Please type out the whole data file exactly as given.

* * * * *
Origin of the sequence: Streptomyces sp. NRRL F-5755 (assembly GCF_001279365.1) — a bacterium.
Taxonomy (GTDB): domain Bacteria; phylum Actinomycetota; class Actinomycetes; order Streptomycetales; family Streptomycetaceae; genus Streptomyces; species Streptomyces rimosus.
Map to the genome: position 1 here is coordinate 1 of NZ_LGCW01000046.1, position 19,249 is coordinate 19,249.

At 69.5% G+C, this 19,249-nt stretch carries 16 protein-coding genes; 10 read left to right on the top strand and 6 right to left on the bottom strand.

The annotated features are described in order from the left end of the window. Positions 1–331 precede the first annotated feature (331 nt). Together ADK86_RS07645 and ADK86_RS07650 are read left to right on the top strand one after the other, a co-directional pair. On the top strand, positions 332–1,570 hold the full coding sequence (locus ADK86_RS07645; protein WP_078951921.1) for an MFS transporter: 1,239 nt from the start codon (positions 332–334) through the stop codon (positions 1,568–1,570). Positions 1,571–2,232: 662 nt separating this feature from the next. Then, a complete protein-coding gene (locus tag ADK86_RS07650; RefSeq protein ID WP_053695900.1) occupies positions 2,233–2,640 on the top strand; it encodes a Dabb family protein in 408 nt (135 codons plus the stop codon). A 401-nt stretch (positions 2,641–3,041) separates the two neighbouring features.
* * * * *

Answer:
Origin of the sequence: Streptomyces sp. NRRL F-5755 (assembly GCF_001279365.1) — a bacterium.
Taxonomy (GTDB): domain Bacteria; phylum Actinomycetota; class Actinomycetes; order Streptomycetales; family Streptomycetaceae; genus Streptomyces; species Streptomyces rimosus.
Map to the genome: position 1 here is coordinate 1 of NZ_LGCW01000046.1, position 19,249 is coordinate 19,249.

At 69.5% G+C, this 19,249-nt stretch carries 16 protein-coding genes; 10 read left to right on the top strand and 6 right to left on the bottom strand.

The annotated features are described in order from the left end of the window. Positions 1–331 precede the first annotated feature (331 nt). Together ADK86_RS07645 and ADK86_RS07650 are read left to right on the top strand one after the other, a co-directional pair. On the top strand, positions 332–1,570 hold the full coding sequence (locus ADK86_RS07645; protein WP_078951921.1) for an MFS transporter: 1,239 nt from the start codon (positions 332–334) through the stop codon (positions 1,568–1,570). Positions 1,571–2,232: 662 nt separating this feature from the next. Then, a complete protein-coding gene (locus tag ADK86_RS07650; RefSeq protein ID WP_053695900.1) occupies positions 2,233–2,640 on the top strand; it encodes a Dabb family protein in 408 nt (135 codons plus the stop codon). A 401-nt stretch (positions 2,641–3,041) separates the two neighbouring features.